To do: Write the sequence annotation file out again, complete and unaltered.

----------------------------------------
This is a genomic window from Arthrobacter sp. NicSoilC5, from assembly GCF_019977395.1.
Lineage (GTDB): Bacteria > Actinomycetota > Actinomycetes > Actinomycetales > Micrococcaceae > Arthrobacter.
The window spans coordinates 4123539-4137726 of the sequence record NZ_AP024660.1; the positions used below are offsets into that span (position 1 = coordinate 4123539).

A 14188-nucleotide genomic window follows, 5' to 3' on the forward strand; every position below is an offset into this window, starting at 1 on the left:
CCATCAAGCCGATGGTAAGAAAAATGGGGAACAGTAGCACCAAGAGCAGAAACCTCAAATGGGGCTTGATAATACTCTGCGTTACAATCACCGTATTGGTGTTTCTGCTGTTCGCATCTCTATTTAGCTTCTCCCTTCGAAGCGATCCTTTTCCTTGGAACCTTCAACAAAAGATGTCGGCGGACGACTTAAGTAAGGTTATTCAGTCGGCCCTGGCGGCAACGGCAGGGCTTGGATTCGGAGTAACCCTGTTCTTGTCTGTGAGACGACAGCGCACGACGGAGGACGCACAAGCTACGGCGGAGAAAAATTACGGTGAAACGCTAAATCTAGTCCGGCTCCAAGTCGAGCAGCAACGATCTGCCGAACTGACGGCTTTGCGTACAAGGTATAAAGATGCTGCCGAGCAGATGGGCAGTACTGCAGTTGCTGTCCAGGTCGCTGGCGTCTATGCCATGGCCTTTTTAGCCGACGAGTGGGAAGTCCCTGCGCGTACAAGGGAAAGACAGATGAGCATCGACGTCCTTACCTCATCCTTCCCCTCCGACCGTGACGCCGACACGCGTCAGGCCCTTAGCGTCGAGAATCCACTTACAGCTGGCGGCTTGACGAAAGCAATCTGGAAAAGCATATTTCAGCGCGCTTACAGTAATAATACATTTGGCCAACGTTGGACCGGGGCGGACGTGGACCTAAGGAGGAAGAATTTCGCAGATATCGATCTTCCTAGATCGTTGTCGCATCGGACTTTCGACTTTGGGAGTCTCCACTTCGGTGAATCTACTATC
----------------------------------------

This is a genomic window from Arthrobacter sp. NicSoilC5, from assembly GCF_019977395.1.
Lineage (GTDB): Bacteria > Actinomycetota > Actinomycetes > Actinomycetales > Micrococcaceae > Arthrobacter.
The window spans coordinates 4123539-4137726 of the sequence record NZ_AP024660.1; the positions used below are offsets into that span (position 1 = coordinate 4123539).

A 14188-nucleotide genomic window follows, 5' to 3' on the forward strand; every position below is an offset into this window, starting at 1 on the left:
CCATCAAGCCGATGGTAAGAAAAATGGGGAACAGTAGCACCAAGAGCAGAAACCTCAAATGGGGCTTGATAATACTCTGCGTTACAATCACCGTATTGGTGTTTCTGCTGTTCGCATCTCTATTTAGCTTCTCCCTTCGAAGCGATCCTTTTCCTTGGAACCTTCAACAAAAGATGTCGGCGGACGACTTAAGTAAGGTTATTCAGTCGGCCCTGGCGGCAACGGCAGGGCTTGGATTCGGAGTAACCCTGTTCTTGTCTGTGAGACGACAGCGCACGACGGAGGACGCACAAGCTACGGCGGAGAAAAATTACGGTGAAACGCTAAATCTAGTCCGGCTCCAAGTCGAGCAGCAACGATCTGCCGAACTGACGGCTTTGCGTACAAGGTATAAAGATGCTGCCGAGCAGATGGGCAGTACTGCAGTTGCTGTCCAGGTCGCTGGCGTCTATGCCATGGCCTTTTTAGCCGACGAGTGGGAAGTCCCTGCGCGTACAAGGGAAAGACAGATGAGCATCGACGTCCTTACCTCATCCTTCCCCTCCGACCGTGACGCCGACACGCGTCAGGCCCTTAGCGTCGAGAATCCACTTACAGCTGGCGGCTTGACGAAAGCAATCTGGAAAAGCATATTTCAGCGCGCTTACAGTAATAATACATTTGGCCAACGTTGGACCGGGGCGGACGTGGACCTAAGGAGGAAGAATTTCGCAGATATCGATCTTCCTAGATCGTTGTCGCATCGGACTTTCGACTTTGGGAGTCTCCACTTCGGTGAATCTACTATC